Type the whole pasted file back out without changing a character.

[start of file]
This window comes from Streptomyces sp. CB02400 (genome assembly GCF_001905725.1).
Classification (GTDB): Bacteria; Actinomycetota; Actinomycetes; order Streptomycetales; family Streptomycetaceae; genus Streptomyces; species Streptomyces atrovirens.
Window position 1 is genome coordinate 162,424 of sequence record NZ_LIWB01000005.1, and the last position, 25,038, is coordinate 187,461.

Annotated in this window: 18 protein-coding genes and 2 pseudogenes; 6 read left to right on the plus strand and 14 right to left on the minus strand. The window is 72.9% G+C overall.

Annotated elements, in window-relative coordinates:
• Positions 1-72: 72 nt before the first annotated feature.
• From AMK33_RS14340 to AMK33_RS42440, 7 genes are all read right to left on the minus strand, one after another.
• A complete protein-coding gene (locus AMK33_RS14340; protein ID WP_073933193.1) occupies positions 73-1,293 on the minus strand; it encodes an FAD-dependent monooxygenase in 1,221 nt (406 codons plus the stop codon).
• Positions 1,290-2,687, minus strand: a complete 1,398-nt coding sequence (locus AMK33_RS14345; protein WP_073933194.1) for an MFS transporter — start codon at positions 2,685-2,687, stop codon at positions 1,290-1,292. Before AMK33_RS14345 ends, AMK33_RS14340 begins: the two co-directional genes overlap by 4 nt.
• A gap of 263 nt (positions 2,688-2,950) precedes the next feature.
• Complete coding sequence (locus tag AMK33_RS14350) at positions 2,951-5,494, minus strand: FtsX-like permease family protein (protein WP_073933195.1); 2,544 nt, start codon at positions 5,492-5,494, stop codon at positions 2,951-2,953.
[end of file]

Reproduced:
This window comes from Streptomyces sp. CB02400 (genome assembly GCF_001905725.1).
Classification (GTDB): Bacteria; Actinomycetota; Actinomycetes; order Streptomycetales; family Streptomycetaceae; genus Streptomyces; species Streptomyces atrovirens.
Window position 1 is genome coordinate 162,424 of sequence record NZ_LIWB01000005.1, and the last position, 25,038, is coordinate 187,461.

Annotated in this window: 18 protein-coding genes and 2 pseudogenes; 6 read left to right on the plus strand and 14 right to left on the minus strand. The window is 72.9% G+C overall.

Annotated elements, in window-relative coordinates:
• Positions 1-72: 72 nt before the first annotated feature.
• From AMK33_RS14340 to AMK33_RS42440, 7 genes are all read right to left on the minus strand, one after another.
• A complete protein-coding gene (locus AMK33_RS14340; protein ID WP_073933193.1) occupies positions 73-1,293 on the minus strand; it encodes an FAD-dependent monooxygenase in 1,221 nt (406 codons plus the stop codon).
• Positions 1,290-2,687, minus strand: a complete 1,398-nt coding sequence (locus AMK33_RS14345; protein WP_073933194.1) for an MFS transporter — start codon at positions 2,685-2,687, stop codon at positions 1,290-1,292. Before AMK33_RS14345 ends, AMK33_RS14340 begins: the two co-directional genes overlap by 4 nt.
• A gap of 263 nt (positions 2,688-2,950) precedes the next feature.
• Complete coding sequence (locus tag AMK33_RS14350) at positions 2,951-5,494, minus strand: FtsX-like permease family protein (protein WP_073933195.1); 2,544 nt, start codon at positions 5,492-5,494, stop codon at positions 2,951-2,953.